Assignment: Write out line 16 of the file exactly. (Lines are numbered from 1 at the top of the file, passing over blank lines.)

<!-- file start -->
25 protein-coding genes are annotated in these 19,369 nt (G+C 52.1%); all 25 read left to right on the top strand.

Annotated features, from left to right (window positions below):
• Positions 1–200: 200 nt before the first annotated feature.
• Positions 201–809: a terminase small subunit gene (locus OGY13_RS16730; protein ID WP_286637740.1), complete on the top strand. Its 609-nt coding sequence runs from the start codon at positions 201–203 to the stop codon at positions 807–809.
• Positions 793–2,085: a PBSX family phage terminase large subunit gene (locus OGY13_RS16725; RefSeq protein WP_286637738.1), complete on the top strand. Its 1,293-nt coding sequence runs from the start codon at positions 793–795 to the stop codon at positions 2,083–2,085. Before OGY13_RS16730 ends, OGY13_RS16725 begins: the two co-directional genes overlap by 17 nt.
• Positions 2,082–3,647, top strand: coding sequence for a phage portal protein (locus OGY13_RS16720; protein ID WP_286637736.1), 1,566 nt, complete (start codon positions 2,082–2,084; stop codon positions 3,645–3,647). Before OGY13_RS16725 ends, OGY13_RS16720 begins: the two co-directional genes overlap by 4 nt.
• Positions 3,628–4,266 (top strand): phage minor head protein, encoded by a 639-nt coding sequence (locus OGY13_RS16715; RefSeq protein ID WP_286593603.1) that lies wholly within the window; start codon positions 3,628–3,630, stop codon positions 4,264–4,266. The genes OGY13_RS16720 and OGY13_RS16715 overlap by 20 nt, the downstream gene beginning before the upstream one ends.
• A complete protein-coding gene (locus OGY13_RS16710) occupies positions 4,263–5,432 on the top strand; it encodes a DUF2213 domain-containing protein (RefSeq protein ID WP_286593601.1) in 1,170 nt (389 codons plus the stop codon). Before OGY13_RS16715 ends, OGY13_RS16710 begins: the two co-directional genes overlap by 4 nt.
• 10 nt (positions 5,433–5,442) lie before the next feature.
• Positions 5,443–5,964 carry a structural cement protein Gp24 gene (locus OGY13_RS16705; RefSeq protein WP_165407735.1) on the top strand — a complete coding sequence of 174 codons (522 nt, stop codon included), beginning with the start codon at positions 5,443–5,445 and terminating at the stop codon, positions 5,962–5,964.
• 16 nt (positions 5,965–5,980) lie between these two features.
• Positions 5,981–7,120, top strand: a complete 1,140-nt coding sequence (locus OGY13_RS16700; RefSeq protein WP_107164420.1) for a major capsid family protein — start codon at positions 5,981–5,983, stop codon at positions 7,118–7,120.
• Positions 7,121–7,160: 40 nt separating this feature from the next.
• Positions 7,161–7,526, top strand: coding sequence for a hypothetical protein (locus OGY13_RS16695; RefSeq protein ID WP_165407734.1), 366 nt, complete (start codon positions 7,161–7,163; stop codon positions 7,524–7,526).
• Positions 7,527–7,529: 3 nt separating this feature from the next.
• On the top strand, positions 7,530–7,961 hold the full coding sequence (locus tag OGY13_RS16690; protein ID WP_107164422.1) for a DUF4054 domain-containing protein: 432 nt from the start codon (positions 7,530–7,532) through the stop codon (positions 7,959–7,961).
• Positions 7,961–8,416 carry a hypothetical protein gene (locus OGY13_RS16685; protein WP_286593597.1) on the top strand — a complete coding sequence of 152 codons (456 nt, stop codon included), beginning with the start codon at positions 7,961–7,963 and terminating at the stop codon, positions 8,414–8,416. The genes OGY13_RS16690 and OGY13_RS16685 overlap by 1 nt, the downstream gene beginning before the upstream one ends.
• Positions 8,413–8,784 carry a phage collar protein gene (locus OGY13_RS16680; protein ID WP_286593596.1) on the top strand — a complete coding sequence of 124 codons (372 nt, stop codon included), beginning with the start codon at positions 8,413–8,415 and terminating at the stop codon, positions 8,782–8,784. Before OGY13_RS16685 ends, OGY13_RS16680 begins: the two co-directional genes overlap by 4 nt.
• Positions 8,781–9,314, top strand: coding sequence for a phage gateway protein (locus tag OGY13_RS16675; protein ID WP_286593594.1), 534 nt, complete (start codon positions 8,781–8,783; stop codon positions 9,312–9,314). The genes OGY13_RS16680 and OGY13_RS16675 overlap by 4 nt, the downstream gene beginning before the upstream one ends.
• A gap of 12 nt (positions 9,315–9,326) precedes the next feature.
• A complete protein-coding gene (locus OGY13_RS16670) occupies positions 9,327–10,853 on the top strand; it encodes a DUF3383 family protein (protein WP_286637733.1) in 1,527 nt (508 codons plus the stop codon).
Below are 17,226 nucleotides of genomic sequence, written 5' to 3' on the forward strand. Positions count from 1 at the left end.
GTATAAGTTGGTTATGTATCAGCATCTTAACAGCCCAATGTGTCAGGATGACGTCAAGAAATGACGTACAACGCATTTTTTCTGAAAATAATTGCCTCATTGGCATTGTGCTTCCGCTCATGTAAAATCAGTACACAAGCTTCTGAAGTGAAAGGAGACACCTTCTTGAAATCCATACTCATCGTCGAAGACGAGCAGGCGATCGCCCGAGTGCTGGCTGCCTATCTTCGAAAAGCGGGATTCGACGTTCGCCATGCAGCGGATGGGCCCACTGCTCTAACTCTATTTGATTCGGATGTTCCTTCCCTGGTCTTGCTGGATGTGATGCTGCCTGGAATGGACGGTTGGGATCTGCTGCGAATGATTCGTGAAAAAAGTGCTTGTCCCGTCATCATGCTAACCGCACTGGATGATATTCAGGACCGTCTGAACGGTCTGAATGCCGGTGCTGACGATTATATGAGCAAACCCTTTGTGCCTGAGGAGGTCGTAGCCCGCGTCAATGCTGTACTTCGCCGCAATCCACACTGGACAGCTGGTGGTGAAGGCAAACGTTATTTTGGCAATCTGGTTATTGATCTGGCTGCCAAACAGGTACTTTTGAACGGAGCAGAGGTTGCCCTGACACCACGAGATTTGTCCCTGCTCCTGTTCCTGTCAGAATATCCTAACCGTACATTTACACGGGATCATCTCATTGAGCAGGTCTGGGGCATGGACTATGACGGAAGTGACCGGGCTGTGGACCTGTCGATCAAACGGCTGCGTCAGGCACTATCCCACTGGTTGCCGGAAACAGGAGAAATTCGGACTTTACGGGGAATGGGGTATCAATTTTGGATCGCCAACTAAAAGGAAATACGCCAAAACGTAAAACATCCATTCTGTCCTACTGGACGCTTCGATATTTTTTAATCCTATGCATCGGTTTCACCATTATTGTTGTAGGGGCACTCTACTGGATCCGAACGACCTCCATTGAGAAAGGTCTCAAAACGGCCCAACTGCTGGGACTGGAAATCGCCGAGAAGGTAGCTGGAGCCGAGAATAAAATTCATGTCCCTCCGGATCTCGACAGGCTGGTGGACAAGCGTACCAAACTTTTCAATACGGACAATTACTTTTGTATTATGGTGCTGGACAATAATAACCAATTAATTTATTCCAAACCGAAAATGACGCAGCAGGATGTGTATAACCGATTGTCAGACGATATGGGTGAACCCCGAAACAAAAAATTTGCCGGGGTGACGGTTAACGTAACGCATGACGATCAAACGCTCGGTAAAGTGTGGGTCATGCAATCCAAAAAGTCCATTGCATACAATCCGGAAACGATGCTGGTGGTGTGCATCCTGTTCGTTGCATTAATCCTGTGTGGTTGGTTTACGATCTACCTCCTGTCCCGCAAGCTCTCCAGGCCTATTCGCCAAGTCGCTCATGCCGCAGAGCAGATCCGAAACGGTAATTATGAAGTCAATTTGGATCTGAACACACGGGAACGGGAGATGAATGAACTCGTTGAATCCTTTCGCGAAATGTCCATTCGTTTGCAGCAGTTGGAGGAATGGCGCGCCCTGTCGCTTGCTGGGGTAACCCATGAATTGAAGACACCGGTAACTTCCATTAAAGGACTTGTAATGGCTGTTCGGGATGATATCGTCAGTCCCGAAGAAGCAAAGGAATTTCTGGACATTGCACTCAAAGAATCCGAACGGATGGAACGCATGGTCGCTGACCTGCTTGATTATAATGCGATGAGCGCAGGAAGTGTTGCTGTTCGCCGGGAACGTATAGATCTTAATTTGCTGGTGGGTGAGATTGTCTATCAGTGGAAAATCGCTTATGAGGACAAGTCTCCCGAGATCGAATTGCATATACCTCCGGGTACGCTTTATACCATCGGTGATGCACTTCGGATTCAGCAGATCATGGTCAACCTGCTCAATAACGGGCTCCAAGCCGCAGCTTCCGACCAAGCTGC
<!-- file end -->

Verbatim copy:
• On the top strand, positions 7,530–7,961 hold the full coding sequence (locus tag OGY13_RS16690; protein ID WP_107164422.1) for a DUF4054 domain-containing protein: 432 nt from the start codon (positions 7,530–7,532) through the stop codon (positions 7,959–7,961).